Charles, who is believed to have personally suggested meeting refugees from Ukraine, added that he was praying for the conflict to end quickly.
He made the comments on a visit to the World Jewish Relief (WJR) charity in north London, which has sent food, money and medicine to the war-torn country.
Charles, a patron of the group since 2015, has made a financial contribution to its efforts although the sum has not been made public.
WJR chairman Maurice Helfgott told the prince he would be writing a letter to thank him for the donation. “Don’t bother with that,” responded the prince, to laughter from the room.
After speaking to the team responsible for settling refugees in the UK, Charles met three Ukrainian women who had fled the war, all of whom have asked not to be named.
Two were from Kharkiv, in the north east of Ukraine, while the other was from Odessa in the south. Both cities have been heavily bombed by Russian forces.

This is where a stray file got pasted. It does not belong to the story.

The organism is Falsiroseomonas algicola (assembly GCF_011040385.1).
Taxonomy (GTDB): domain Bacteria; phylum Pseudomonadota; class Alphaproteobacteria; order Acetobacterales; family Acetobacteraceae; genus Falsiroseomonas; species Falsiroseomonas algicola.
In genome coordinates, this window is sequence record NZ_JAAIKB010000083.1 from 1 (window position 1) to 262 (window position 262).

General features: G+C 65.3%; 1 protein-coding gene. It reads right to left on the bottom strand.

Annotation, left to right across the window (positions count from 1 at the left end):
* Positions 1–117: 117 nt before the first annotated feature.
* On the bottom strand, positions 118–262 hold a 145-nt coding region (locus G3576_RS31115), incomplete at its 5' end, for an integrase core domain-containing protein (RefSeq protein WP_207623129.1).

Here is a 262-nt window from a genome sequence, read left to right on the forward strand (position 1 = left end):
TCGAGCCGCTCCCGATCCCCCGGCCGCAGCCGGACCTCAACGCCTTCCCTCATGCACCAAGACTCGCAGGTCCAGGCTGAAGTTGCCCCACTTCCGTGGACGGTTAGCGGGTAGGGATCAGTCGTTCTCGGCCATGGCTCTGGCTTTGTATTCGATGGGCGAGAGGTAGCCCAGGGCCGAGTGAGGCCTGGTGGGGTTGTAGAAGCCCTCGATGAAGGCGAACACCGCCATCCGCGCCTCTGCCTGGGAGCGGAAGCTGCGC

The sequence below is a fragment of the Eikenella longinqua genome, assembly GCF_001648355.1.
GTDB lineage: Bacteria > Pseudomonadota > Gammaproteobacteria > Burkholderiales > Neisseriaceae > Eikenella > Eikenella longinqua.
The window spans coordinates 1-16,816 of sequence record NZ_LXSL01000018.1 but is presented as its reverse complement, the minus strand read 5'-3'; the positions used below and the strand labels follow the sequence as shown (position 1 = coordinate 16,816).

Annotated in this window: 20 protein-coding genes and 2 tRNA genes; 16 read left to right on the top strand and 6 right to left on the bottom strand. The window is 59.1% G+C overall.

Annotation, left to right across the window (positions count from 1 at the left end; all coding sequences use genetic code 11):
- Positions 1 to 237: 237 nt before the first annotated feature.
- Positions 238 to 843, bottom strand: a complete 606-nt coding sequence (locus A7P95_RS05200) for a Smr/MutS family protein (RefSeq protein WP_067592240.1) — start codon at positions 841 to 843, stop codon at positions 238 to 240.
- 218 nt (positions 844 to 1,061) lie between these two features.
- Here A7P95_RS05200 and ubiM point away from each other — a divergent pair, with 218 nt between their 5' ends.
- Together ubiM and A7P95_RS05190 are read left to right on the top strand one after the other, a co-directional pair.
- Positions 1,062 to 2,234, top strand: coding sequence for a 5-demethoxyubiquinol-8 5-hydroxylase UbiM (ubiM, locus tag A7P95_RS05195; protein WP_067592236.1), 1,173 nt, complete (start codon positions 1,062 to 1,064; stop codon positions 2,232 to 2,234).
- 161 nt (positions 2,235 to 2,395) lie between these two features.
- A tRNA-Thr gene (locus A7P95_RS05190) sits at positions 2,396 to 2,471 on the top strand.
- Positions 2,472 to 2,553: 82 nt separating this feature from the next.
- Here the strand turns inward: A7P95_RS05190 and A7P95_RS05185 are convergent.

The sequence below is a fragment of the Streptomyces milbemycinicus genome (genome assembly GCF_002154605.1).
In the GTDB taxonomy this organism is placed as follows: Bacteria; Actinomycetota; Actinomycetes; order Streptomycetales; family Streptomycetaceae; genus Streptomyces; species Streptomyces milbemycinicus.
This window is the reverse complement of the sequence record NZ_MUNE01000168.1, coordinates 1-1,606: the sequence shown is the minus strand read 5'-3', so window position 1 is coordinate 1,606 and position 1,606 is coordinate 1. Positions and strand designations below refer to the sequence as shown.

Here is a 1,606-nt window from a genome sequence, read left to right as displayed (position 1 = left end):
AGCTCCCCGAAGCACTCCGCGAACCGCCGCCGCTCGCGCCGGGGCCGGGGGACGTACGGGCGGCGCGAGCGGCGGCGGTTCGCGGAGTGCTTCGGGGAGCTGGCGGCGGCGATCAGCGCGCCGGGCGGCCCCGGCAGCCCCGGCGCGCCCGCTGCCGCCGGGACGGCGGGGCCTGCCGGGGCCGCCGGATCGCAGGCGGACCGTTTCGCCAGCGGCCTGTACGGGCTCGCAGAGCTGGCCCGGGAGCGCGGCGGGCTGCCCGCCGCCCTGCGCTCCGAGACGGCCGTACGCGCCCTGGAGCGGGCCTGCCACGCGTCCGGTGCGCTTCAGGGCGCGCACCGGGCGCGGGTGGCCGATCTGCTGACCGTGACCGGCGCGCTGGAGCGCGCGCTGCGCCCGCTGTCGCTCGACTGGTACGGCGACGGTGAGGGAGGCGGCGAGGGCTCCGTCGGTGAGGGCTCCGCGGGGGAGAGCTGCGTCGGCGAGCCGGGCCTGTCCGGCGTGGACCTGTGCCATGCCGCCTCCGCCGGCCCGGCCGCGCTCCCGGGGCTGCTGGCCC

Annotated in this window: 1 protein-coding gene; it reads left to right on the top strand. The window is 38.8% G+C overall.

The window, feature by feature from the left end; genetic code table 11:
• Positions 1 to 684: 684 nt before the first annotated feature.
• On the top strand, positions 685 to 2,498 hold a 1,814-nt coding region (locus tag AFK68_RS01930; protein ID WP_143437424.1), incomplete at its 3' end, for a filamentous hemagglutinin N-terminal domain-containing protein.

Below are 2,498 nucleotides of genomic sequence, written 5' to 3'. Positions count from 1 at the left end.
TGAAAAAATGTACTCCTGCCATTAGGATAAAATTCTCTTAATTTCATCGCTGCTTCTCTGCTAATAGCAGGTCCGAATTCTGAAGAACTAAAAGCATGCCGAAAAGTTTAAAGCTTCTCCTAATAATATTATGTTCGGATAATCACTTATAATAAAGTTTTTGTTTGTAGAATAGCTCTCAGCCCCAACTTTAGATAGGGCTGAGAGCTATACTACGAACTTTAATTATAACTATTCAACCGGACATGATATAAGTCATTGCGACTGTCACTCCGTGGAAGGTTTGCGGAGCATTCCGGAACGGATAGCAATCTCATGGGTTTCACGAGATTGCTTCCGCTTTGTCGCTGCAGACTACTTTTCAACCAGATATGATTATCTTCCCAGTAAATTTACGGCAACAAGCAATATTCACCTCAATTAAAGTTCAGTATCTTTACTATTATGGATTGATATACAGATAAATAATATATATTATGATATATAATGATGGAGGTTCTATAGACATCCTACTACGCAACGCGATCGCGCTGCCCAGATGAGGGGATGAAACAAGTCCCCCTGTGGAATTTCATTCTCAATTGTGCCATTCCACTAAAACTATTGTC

“Till the day I die, I will never forget the sound of missiles,” one of the women said.
A relative of the women from Kharkiv described how she had managed to convince them to leave their home, taking their cat and a handful of family photographs, and head to Britain.
“They stayed in Poland, in one of the Jewish community centres,” she told Charles.
“Then my husband literally had to fly to Poland to help them because they don’t speak English.”
One witness said that the prince appeared to be “very emotional about the whole thing”.
The woman from Odessa called Charles a “righteous Gentile” – a term meaning a non-Jewish person.
“The Royal Family tried to save people,” she added. “Thank you.”